Reasons for Inclusion: Human characters are racially diverse, one alien species is poly-normative, and there’s a F/F relationship midway through.
Publisher’s Summary: Somewhere within our crowded sky, a crew of wormhole builders hops from planet to planet, on their way to the job of a lifetime. To the galaxy at large, humanity is a minor species, and one patched-up construction vessel is a mere speck on the starchart. This is an everyday sort of ship, just trying to get from here to there.
But all voyages leave their mark, and even the most ordinary of people have stories worth telling. A young Martian woman, hoping the vastness of space will put some distance between herself and the life she‘s left behind. An alien pilot, navigating life without her own kind. A pacifist captain, awaiting the return of a loved one at war.
Set against a backdrop of curious cultures and distant worlds, this episodic tale weaves together the adventures of nine eclectic characters, each on a journey of their own.
I really enjoyed this! The atmosphere is exactly what I want out of space opera: a quirky and (mostly) friendly crew of diverse species on a cobbled-together ship held together by genius engineers, and snippets of the crew’s life including little details (Sissix moulting, Dr Chef’s cooking, Kizzy’s shrimp, the “Boring Tea!” sign, almost everything Kizzy does…)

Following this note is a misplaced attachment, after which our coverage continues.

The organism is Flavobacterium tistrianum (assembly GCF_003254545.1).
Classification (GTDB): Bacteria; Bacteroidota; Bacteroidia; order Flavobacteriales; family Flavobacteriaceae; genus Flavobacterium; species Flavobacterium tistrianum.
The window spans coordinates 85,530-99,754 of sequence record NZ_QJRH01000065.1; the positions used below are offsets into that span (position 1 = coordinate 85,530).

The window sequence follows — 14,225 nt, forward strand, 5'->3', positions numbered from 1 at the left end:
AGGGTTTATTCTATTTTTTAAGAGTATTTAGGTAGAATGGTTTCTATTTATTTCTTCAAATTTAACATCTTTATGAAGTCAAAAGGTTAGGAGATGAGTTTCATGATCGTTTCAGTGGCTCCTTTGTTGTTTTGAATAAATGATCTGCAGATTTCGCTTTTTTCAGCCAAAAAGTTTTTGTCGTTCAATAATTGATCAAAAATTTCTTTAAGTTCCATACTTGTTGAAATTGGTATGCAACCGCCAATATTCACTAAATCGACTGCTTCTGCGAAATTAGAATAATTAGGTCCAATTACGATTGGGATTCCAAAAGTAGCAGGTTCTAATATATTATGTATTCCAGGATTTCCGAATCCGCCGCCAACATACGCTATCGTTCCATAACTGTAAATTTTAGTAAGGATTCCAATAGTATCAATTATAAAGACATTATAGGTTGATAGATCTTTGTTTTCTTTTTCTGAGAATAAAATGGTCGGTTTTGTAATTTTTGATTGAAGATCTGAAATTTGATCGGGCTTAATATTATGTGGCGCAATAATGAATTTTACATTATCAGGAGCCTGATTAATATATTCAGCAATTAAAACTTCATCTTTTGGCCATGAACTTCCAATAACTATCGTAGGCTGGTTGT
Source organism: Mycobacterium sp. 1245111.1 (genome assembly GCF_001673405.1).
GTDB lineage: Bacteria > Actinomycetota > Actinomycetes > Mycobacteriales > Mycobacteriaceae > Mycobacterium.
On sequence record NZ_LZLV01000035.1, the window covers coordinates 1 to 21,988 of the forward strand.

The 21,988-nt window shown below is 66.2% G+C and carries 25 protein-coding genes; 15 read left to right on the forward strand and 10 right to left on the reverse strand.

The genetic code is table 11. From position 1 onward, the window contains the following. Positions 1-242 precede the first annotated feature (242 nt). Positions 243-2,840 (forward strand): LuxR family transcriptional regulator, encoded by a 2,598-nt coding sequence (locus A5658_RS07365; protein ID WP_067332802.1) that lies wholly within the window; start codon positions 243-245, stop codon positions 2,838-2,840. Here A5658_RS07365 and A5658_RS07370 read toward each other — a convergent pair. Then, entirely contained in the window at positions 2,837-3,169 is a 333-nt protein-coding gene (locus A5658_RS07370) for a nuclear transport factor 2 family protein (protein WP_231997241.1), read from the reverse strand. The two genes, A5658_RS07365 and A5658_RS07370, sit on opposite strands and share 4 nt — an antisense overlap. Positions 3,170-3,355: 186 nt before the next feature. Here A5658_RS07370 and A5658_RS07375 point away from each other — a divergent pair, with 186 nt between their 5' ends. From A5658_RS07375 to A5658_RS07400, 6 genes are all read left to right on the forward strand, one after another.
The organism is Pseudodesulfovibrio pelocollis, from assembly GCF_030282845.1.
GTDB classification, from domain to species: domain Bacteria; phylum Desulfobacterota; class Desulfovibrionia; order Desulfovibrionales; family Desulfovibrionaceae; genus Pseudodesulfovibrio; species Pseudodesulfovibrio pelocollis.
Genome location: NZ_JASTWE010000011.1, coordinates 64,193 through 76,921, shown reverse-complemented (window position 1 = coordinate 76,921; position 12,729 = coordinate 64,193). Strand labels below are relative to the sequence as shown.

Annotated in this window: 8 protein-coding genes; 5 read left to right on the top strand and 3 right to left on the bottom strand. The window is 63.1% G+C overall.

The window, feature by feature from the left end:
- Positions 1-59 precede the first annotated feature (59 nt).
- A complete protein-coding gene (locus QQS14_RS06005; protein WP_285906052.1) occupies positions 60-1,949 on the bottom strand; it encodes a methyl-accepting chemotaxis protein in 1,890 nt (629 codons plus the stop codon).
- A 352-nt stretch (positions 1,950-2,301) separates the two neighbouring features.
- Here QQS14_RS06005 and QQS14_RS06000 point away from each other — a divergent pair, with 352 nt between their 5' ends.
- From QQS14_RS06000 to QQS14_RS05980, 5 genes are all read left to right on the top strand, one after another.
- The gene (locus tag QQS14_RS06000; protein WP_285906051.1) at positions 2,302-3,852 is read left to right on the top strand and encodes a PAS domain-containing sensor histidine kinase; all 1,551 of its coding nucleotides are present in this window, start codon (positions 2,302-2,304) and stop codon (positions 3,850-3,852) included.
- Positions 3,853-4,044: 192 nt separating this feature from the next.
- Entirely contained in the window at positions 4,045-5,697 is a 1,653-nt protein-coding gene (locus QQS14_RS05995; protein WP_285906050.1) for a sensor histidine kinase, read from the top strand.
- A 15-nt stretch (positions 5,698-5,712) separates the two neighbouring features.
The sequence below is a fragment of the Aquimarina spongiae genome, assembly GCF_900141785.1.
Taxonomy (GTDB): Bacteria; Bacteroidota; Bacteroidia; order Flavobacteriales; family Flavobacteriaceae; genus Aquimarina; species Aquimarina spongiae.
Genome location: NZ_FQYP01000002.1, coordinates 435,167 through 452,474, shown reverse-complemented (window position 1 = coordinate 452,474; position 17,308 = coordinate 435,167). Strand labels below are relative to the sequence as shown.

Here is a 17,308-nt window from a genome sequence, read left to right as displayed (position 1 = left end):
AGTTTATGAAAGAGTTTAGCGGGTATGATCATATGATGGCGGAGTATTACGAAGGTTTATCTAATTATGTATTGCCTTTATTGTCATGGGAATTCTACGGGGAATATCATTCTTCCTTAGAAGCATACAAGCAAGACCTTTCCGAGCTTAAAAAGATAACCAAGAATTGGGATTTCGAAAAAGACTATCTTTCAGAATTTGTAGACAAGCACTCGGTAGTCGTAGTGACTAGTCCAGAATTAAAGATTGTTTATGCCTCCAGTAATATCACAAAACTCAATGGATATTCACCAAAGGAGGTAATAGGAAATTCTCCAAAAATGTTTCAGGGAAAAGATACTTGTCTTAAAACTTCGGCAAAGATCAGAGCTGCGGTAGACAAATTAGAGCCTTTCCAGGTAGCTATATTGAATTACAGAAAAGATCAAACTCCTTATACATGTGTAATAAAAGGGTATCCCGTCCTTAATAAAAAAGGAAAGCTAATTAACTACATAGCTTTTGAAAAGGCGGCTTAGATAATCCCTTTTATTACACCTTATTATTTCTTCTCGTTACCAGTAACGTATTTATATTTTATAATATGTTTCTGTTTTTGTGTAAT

I loved hearing about the various cultures and species. I loved the stops along the way at the spaceport and then Sissix’s home planet. I liked that humans weren’t the dominant species who hurt others or the underdogs fighting for survival. They’re just another species, trying to succeed but with with the same bloody history as many other species behind them.
Charming and memorable characters, solid worldbuilding, and intriguing politics and philosophical questions make this book one of my favorites that I’ve read this year.